2008 Budget balances fiscal discipline, growth stimulus and welfare, and has clearly been prepared with an eye on the forthcoming elections. Economic growth and revenue buoyancy have given finance minister P. Chidambaram leeway to satisfy a wide spectrum of constituencies.
Both fiscal and revenue deficits have reduced significantly in the budget estimates for 2008-09, compared with previous years. This provides some cushion for the implementation of the Sixth Pay Commission’s recommendations on salaries and benefits for Central government employees.
Arun Panicker, Senior director, CRISIL Research
Estimating and reporting off-budget borrowings, with the intention of dealing with them in a financially responsible manner, is a good move.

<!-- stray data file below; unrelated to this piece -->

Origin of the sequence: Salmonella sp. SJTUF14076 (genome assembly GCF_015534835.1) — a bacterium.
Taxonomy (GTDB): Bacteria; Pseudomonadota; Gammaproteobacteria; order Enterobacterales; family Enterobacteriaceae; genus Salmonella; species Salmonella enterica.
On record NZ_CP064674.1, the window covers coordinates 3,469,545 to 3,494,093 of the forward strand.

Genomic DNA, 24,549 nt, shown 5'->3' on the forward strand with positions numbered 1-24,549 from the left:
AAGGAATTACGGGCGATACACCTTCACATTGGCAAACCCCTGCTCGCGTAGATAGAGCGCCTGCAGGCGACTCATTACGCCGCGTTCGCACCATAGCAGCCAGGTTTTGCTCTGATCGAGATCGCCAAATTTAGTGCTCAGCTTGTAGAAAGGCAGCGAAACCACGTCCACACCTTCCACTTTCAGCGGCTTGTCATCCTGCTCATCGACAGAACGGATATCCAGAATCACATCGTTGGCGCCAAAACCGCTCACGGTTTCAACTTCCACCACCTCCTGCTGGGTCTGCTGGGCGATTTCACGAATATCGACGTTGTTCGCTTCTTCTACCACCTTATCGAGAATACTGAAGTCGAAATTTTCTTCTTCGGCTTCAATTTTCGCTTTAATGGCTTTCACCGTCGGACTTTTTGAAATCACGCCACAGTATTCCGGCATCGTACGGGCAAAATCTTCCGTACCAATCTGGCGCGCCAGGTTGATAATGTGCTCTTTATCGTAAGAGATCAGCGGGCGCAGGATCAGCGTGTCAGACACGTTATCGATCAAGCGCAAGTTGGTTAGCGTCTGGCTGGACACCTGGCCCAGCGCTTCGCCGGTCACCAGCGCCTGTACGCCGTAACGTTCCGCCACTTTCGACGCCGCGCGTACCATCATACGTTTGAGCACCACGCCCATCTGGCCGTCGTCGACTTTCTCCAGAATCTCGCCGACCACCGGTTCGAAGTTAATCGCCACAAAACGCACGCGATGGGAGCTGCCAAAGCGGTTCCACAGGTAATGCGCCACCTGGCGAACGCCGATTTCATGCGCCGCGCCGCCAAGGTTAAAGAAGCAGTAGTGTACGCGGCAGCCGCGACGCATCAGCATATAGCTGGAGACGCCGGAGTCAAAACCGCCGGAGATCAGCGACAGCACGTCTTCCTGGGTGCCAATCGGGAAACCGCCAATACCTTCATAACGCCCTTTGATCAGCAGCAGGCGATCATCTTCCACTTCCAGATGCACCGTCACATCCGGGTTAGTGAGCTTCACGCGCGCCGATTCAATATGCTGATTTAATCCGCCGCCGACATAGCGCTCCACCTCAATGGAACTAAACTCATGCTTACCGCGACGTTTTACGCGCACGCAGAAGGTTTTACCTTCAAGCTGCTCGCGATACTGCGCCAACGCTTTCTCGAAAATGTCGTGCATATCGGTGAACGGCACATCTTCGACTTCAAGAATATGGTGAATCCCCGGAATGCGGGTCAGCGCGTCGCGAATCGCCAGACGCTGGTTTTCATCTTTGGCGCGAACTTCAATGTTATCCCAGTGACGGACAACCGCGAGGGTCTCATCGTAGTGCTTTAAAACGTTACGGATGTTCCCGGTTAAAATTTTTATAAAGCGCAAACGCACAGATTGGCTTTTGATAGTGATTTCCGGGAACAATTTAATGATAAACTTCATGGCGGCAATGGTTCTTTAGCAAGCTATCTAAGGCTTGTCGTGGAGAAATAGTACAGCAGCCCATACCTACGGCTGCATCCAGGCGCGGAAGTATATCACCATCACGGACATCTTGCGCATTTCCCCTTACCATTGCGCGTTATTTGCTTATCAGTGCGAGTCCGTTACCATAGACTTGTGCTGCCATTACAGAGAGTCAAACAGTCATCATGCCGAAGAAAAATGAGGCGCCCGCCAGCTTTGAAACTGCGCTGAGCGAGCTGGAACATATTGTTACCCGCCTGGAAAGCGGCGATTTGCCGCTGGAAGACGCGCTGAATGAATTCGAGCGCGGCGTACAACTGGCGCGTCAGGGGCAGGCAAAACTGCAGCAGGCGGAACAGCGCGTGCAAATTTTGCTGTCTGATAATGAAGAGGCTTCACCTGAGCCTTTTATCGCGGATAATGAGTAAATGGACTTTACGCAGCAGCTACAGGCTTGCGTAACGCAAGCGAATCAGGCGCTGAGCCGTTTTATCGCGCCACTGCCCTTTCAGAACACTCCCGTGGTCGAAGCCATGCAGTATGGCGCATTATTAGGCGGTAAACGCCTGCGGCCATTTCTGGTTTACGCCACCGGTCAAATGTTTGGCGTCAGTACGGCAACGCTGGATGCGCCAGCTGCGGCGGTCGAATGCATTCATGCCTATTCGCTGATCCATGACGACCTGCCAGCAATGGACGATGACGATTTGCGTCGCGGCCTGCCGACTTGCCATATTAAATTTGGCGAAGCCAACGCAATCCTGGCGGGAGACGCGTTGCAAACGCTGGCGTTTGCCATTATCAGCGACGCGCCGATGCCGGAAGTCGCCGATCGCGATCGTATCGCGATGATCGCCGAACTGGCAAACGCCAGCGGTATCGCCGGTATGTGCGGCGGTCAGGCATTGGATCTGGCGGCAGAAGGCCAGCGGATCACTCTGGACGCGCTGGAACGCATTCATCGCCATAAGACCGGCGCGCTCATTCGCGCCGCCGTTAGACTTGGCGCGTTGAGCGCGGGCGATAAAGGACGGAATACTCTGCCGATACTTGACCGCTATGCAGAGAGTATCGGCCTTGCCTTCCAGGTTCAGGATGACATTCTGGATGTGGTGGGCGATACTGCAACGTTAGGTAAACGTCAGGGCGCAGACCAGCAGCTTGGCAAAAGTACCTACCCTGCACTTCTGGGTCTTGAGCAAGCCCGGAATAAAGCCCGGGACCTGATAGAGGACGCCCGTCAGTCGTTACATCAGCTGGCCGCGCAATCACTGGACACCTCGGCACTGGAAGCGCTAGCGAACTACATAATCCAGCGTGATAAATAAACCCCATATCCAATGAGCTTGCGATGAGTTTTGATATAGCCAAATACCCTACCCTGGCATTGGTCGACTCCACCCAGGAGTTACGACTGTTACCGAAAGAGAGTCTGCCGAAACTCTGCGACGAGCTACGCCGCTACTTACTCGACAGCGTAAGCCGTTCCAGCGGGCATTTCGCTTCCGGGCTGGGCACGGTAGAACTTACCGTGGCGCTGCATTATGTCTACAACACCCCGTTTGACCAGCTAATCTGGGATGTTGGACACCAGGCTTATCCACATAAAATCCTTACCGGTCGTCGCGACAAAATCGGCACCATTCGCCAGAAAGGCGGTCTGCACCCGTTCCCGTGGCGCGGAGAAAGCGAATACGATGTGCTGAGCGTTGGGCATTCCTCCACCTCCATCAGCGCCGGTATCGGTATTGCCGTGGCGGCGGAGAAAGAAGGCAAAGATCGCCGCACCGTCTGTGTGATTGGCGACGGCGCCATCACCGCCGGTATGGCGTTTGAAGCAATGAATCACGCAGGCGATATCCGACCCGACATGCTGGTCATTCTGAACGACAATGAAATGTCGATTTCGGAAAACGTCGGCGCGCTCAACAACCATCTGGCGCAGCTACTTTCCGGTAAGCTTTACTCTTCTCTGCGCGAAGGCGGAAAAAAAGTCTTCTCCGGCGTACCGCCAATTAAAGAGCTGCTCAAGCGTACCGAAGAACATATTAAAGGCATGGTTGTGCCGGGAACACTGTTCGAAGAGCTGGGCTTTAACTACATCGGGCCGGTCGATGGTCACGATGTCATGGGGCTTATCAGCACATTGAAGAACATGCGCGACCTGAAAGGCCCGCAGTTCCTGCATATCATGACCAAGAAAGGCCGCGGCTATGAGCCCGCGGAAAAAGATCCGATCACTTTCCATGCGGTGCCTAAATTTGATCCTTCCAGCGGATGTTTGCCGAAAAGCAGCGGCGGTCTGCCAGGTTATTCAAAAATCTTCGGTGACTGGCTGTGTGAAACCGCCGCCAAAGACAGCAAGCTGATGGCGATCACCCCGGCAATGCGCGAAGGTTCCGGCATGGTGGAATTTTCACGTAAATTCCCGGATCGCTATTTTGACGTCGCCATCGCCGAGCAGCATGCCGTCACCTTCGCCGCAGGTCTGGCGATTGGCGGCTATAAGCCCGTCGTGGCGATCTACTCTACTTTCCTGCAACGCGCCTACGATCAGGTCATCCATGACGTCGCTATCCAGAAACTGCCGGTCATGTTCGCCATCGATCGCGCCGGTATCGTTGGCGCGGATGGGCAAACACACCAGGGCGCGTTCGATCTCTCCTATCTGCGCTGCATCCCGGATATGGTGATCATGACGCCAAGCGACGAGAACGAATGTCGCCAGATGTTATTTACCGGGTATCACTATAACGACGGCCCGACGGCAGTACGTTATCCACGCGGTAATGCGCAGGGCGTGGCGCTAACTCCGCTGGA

The waiver of agricultural loans, clearly a populist decision, has far-reaching long-term implications for borrower behaviour: the moral hazard it creates for existing and future borrowers is worrying.
The effective reduction in personal income tax is a move that will endear the finance minister to the Indian salaried class. The increase in the exemption limits and the changes in slabs will significantly reduce the income-tax burden on the middle class.
Stock markets have reacted negatively to the increase in the short-term capital gains tax. While this has an impact on market sentiment, it also creates an incentive for investors to take a longer-term view on their investments.
Developing a strong and vibrant corporate debt market is essential if India Inc. is to successfully execute its large capital expenditure plans. Moves to improve the tradability of corporate bonds, remove tax deducted at source (TDS) on listed debt securities, and encourage credit derivatives, are steps in the right direction.
Reduction in excise duties should also assist in combating the slowdown that is apparent in many sectors, including two-wheelers and small cars.
All in all, rapid growth has allowed the finance minister to ensure that there is something in this Budget for everyone.